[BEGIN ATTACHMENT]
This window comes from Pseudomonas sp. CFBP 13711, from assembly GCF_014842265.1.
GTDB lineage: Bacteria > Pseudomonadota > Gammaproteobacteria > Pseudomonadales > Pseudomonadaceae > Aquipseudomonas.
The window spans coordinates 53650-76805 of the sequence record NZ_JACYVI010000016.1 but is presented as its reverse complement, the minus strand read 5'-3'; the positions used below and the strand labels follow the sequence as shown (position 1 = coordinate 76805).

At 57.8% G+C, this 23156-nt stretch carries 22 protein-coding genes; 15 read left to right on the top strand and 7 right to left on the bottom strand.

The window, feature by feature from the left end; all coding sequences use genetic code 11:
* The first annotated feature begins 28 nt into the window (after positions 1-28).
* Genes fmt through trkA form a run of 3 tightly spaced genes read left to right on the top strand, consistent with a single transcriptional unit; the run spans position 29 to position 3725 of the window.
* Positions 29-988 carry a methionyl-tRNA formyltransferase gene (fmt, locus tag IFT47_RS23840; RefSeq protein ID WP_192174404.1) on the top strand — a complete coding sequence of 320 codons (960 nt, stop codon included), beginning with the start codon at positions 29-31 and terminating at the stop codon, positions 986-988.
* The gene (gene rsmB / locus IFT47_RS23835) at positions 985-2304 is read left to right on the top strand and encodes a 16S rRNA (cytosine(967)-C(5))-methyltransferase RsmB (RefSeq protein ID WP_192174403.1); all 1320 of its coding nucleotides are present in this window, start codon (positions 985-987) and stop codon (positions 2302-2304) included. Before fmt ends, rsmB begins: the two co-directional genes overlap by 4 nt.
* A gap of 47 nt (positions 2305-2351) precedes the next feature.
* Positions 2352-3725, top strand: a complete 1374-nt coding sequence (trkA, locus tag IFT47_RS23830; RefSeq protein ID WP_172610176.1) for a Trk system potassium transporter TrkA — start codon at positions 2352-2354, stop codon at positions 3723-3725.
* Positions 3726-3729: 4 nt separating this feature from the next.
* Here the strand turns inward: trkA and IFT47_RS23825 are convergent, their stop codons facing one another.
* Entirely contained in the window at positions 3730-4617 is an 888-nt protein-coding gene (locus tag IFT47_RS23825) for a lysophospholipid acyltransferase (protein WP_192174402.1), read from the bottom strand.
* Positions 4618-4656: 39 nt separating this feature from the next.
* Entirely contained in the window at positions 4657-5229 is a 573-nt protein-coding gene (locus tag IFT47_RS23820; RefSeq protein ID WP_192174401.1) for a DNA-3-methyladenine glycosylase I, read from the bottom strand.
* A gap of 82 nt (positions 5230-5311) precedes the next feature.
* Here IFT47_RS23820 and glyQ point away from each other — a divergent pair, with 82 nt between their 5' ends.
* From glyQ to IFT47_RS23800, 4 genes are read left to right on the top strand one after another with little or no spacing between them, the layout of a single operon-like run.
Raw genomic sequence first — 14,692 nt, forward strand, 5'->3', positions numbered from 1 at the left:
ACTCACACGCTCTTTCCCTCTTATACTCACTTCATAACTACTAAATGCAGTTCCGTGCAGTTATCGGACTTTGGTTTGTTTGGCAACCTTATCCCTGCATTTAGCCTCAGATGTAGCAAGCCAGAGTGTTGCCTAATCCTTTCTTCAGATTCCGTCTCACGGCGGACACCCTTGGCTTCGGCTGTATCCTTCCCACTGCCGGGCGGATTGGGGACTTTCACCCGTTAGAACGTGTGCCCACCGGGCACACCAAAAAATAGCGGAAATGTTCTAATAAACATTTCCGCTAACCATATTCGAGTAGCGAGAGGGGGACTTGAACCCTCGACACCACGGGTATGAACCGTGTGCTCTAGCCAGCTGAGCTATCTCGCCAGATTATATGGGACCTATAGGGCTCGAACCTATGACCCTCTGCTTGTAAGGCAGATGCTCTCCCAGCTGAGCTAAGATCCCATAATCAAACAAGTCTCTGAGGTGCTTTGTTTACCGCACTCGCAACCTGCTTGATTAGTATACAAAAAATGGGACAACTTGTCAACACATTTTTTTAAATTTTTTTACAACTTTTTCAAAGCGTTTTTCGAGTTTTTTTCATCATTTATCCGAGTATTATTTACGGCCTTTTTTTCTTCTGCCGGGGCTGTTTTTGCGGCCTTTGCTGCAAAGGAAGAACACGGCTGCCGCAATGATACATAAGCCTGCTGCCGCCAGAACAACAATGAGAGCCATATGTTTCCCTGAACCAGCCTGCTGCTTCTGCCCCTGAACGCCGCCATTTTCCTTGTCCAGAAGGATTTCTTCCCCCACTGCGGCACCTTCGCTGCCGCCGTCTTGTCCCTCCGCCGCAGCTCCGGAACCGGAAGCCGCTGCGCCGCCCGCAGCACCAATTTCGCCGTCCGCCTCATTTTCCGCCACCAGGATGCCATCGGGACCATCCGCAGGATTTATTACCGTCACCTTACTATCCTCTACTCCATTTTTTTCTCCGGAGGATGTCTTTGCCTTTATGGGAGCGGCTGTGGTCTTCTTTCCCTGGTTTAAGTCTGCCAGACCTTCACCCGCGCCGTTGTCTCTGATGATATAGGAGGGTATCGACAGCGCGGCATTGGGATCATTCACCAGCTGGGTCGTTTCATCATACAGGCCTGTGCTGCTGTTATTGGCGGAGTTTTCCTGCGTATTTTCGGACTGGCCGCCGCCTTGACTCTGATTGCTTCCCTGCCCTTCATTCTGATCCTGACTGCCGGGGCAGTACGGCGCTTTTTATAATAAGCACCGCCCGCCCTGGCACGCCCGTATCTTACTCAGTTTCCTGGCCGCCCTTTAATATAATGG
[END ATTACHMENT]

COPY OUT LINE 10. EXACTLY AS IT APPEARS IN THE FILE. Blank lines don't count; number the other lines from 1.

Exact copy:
* A gap of 47 nt (positions 2305-2351) precedes the next feature.